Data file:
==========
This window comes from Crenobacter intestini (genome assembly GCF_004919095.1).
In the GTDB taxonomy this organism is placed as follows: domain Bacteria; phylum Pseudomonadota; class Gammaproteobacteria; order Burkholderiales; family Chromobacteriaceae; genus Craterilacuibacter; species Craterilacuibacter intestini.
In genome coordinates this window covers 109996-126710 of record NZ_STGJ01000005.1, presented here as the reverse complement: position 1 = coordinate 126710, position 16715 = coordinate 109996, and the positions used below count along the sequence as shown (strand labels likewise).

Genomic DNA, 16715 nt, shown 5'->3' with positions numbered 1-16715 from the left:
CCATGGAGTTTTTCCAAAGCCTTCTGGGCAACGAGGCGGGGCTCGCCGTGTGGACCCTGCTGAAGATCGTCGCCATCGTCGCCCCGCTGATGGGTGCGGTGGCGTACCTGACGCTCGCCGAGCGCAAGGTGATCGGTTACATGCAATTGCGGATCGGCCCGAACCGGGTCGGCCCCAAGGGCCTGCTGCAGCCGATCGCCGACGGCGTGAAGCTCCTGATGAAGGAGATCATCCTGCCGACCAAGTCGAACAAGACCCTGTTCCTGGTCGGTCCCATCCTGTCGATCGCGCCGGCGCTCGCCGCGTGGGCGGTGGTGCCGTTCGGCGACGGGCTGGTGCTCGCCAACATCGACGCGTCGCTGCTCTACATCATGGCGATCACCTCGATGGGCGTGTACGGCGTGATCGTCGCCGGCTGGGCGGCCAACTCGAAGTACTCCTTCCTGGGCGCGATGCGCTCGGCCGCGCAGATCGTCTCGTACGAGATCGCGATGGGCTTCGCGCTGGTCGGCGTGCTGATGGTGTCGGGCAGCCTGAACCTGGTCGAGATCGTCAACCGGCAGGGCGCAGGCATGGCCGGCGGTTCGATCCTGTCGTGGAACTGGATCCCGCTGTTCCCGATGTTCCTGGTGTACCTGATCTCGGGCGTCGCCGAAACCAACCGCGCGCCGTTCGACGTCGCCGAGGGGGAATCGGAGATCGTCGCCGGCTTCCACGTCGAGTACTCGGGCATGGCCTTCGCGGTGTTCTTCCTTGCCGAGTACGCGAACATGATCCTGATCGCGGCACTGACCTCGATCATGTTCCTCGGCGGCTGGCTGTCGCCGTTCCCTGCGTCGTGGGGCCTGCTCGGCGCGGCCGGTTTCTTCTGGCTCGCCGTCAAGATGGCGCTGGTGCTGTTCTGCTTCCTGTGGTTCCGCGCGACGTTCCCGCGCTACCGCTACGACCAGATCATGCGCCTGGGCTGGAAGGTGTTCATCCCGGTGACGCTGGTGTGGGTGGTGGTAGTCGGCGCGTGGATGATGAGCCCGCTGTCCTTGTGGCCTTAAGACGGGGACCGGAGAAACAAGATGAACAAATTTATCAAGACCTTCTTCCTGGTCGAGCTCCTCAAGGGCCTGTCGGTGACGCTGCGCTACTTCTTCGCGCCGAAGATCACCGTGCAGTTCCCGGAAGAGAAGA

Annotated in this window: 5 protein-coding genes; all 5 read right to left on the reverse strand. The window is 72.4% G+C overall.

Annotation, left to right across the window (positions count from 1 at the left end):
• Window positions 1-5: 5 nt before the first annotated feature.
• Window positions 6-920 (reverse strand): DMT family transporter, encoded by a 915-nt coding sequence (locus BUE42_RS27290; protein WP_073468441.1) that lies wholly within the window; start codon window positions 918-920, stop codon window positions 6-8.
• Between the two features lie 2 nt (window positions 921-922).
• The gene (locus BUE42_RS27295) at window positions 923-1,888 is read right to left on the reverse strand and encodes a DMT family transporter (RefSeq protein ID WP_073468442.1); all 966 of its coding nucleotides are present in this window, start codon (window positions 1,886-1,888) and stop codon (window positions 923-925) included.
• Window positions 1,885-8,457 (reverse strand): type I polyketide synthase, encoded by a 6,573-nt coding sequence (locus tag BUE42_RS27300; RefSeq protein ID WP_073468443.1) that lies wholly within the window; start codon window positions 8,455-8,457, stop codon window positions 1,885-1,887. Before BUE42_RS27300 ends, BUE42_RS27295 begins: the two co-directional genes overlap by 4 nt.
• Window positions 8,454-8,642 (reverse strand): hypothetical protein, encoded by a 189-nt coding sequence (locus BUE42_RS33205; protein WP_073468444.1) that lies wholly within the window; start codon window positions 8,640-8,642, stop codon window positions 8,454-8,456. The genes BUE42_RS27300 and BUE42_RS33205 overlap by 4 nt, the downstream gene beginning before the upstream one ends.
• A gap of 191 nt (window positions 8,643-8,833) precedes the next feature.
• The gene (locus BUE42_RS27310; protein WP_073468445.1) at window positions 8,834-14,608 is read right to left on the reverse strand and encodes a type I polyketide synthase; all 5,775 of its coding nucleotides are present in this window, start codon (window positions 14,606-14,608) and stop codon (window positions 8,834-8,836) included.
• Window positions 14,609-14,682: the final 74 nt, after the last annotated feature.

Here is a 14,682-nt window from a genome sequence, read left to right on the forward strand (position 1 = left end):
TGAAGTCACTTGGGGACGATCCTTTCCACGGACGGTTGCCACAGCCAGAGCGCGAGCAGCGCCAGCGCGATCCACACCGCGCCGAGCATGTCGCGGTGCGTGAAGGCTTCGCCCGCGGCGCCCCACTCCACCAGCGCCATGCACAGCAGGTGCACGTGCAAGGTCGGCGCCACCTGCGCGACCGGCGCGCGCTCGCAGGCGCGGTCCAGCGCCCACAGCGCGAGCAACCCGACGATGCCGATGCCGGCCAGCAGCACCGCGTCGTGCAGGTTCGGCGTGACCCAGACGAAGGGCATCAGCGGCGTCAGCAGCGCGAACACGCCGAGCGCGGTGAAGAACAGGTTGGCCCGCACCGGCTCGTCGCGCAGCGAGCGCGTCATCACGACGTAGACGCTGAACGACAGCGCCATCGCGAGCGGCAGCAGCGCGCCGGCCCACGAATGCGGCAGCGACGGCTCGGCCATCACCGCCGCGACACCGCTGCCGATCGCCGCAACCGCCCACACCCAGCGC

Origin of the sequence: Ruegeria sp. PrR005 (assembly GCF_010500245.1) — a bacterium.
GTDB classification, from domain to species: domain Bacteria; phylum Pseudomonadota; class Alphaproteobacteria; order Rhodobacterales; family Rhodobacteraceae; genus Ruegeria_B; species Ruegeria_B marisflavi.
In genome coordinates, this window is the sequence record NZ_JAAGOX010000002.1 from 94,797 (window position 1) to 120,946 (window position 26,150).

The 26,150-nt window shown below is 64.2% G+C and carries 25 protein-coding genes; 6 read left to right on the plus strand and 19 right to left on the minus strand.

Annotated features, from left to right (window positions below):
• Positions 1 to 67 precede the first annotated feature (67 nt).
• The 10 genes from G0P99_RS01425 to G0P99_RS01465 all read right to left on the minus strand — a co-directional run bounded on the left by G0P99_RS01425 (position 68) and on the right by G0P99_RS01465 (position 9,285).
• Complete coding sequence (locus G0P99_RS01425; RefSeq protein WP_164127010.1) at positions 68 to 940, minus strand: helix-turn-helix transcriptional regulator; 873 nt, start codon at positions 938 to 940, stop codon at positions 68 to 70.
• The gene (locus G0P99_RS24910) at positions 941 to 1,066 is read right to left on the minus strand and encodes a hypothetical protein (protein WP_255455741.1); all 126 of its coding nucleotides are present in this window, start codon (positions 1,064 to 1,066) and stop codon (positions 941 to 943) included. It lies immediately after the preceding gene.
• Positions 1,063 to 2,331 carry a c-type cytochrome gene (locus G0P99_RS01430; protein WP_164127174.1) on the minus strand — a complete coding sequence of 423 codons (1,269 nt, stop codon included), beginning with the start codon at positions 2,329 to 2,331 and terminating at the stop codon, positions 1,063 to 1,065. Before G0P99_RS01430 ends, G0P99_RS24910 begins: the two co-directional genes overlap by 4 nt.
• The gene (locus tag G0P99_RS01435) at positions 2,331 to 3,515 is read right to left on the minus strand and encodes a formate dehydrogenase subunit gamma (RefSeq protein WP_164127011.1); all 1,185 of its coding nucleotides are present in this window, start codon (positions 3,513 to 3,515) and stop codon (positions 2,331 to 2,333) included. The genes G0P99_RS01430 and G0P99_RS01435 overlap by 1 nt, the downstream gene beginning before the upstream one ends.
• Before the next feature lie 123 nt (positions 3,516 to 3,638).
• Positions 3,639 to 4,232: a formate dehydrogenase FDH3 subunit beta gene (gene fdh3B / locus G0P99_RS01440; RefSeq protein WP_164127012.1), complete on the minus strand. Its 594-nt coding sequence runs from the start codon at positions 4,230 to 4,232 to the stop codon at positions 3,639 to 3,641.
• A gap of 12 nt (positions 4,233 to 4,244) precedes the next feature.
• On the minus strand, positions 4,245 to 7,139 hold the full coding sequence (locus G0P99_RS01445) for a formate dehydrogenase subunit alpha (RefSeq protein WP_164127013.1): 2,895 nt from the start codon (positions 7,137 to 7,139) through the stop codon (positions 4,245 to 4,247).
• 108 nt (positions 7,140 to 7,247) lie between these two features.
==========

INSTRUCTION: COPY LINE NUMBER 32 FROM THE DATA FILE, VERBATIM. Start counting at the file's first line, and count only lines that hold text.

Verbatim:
• A gap of 12 nt (positions 4,233 to 4,244) precedes the next feature.